Gävle

of the central shopping district. See thumb 250px Old Town of Gävle (Image:Gävle-Gamla Stan.JPG) '''Gävlebocken''' is one of the citys most famous mascots. During the Christmas season local business owners contribute to construct a large straw goat in Castle Square. The goat often is victim of a fiery death by pranksters. Be aware that '''burning or otherwise vandalizing the goat is a crime''', though locals might deceive foreign travellers to carry on the "tradition". A few blocks is all that remains of '''Gamla Gefle''', Gävle's old town, after several devastating fires and excessive demolition in the 1960s. Located on the south side of Gavleån it makes for a nice afternoon walk, there's several art galleries and workshops worth a quick visit. * WikiPedia:Gävle Dmoz:Regional Europe Sweden Gävleborg County Localities Gävle commons:Gävle


Morelia

WikiPedia:Morelia Dmoz:Regional North_America Mexico States Michoacan Localities Morelia Commons:Category:Morelia


Bernicia

with the Kingdom of Deira (Deira (kingdom)) to form Northumbria (Kingdom of Northumbria). For a time, Lothian came under the control of the Kingdom of Bernicia, to the south. In due course Bernicia was united with Deira to form the Kingdom of Northumbria. Oswiu called a church council held at Whitby Abbey in 664 in an attempt to resolve this controversy (Easter controversy). Although Oswiu himself had been brought up in the "Celtic" tradition, political


Tiberias

other regional dialects of Hebrew. This Tiberian Hebrew from the 7th to 10th century CE is sometimes called "Biblical Hebrew" because it is used to pronounce the Hebrew Bible; however properly it should be distinguished from the historical Biblical Hebrew of the 6th century BCE, whose original pronunciation must be reconstructed. Tiberian Hebrew incorporates the remarkable scholarship of the Masoretes (from ''masoret'' meaning "tradition"), who added niqqud vowel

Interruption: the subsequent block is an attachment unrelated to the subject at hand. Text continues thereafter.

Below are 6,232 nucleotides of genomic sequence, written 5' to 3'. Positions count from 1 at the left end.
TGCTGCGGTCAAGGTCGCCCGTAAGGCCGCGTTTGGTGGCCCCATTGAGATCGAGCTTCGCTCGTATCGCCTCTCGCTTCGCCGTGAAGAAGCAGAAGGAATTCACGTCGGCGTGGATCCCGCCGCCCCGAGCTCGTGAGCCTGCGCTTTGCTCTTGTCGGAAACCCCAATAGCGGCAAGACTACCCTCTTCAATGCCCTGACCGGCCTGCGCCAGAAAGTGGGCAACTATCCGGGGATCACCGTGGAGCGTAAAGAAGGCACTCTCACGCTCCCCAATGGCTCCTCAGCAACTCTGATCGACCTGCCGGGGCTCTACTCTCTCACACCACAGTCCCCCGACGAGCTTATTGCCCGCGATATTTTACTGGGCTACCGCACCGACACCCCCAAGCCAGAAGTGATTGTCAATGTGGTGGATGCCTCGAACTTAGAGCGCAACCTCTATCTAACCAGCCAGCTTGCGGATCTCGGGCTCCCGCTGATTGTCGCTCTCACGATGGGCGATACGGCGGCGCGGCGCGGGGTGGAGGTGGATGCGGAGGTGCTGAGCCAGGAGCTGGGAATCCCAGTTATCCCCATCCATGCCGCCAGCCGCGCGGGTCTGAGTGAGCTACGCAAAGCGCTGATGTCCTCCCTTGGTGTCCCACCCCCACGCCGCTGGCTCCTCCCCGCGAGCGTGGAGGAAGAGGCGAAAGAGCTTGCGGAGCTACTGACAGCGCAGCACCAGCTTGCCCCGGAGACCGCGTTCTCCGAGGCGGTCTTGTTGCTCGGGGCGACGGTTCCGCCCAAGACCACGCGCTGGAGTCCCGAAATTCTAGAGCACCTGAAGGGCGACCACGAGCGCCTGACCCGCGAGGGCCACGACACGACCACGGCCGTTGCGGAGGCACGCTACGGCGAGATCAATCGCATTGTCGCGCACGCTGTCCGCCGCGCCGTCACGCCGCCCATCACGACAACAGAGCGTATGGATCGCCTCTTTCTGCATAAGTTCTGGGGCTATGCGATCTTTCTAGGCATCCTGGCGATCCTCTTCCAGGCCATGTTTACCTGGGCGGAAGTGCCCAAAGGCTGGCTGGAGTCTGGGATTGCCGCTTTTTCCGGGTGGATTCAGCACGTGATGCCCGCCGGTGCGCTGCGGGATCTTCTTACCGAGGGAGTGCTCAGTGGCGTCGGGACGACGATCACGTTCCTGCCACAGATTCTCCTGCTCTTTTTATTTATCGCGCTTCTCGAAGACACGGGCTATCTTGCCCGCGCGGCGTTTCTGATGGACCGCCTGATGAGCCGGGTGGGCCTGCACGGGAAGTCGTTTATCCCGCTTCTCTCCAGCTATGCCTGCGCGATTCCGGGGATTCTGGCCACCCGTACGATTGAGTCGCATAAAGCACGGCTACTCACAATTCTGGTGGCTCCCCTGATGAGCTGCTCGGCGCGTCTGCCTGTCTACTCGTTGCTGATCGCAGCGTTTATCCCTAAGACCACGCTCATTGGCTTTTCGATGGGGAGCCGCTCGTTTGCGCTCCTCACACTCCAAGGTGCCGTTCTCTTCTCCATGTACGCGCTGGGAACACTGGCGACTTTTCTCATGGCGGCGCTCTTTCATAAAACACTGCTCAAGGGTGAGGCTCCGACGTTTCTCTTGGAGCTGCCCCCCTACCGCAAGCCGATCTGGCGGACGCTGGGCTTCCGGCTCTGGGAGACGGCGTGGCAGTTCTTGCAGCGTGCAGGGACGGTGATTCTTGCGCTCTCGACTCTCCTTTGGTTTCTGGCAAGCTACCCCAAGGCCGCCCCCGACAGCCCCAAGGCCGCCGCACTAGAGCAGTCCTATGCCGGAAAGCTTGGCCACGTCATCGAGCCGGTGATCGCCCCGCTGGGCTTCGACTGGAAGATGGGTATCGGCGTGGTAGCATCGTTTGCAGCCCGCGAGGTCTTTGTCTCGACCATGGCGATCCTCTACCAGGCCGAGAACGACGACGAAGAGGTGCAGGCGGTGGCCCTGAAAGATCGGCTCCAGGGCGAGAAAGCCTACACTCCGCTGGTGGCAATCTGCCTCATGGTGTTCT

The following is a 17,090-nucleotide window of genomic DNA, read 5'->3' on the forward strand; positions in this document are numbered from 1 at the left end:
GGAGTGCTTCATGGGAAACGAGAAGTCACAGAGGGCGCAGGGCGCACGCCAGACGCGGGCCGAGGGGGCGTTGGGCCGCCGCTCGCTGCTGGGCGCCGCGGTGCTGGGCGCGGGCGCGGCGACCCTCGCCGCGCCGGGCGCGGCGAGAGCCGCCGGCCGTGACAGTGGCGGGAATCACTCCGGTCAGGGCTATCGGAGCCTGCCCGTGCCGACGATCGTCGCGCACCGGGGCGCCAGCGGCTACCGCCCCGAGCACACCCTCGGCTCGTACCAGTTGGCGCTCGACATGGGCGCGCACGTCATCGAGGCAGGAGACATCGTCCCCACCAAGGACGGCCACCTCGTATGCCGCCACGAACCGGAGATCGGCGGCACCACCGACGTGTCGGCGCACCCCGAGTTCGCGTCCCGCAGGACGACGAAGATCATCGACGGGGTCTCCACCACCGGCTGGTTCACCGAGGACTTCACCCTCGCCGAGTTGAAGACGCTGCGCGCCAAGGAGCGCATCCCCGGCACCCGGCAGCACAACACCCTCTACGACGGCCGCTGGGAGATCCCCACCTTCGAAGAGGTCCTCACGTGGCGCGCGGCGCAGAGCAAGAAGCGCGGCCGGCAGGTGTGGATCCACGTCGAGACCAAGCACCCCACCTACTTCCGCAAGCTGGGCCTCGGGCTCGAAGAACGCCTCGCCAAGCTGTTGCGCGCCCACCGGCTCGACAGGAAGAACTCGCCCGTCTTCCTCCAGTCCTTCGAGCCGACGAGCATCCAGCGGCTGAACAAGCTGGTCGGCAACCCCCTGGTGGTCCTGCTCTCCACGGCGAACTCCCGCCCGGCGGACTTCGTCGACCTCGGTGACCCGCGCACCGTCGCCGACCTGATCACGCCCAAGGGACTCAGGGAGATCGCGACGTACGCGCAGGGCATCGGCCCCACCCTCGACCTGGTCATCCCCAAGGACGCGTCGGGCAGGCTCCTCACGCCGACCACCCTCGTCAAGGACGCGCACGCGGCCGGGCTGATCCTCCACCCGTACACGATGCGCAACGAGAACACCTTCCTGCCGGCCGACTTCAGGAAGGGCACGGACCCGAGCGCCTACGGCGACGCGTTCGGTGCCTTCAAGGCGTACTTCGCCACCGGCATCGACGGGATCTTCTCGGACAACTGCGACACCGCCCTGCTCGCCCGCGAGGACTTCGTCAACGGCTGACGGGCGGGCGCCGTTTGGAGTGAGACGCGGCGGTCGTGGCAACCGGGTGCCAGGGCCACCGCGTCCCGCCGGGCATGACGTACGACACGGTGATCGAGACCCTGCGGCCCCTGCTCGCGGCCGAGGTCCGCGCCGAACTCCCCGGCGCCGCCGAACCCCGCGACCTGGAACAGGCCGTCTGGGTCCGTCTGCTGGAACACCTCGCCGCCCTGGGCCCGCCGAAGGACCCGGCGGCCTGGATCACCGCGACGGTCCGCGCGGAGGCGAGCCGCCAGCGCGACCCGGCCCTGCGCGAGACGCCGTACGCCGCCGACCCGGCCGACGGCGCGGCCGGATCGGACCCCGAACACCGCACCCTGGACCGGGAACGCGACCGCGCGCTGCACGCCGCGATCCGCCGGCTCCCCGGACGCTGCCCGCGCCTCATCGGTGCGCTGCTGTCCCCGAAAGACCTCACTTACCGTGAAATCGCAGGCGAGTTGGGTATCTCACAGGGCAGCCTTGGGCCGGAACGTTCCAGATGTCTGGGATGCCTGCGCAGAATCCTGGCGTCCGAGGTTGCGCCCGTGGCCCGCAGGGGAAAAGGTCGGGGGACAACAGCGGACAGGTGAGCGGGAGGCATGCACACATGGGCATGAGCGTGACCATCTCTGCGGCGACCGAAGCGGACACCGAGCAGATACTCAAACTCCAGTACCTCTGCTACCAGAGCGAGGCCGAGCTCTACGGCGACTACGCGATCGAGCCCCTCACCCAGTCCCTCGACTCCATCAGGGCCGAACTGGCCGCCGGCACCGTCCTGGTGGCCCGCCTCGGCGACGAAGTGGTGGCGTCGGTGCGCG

Greater Sudbury

, and was a founder of the Elgin Street Mission and the Pregnancy Care Crisis Centre. He helped to organize a rally against same-sex marriage (Same-sex marriage in Canada) in 2005, and indicated that his belief in "traditional values" was a catalyst for his decision to run for office. Bob Vaillancourt, "Tradition-bound: Rally promotes heterosexual marriages", ''Sudbury Star'', 16 May 2005, A1. '''Nairn and Hyman''' is a township (Canada) township


Chiapas

own "son" tradition (son chiapaneco), often played on the marimba. Mexican waltzes are also particularly popular here. ;Chihuahua (Chihuahua (state)): norteño is unique in that it uses the saxophone in addition to the usual accordion, and thus has two lead instruments. Zacatecas norteño is similar to ''norteña chihuahuense''. History A Danish archeologist who had taught at Tulane, Frans Blom was one of the first to excavate Palenque, a Mayan city about 150


Lima

; ''Vengo a Chile por lo menos tres veces al año, me comunico con Chile todos los días a través de Skype con mi mamá, estoy enterada de lo que pasa y cuando me preguntan 'qué eres' digo automáticamente 'chilena'. Vivo en América, pero me siento profundamente chilena en la manera de vivir, de ser: soy mandona, metete, dominante, intrusa, hospitalaria, tribal.'' (Isabel Allende) Allende, whose works sometimes contain aspects of the "magic realist (magic realism)" tradition


Hamilton, Ontario

values" was a catalyst for his decision to run for office. Bob Vaillancourt, "Tradition-bound: Rally promotes heterosexual marriages", ''Sudbury Star'', 16 May 2005, A1. Livingstone was born in Hamilton (Hamilton, Ontario). He is a 22-year veteran of the Canadian Army and has served overseas in Germany and the Golan Heights, where he saw two tours of duty with the United Nations Disengagement Observer force. He was fifty-two years old


Laos

people in Amphoe Chanuman are descendant of the Phu Thai ethnic group who migrated down from Laos. They specialise in weaving "Khit" cloth, preserving its unique patterns. Their traditional musical performance "Mo Lam" always supports the democratic constitutional monarchy. Amnat Charoen people try to retain the "Long Khuang" tradition which consisted of teenagers meeting up for communal activities such as weaving or silk spinning accompanied by lively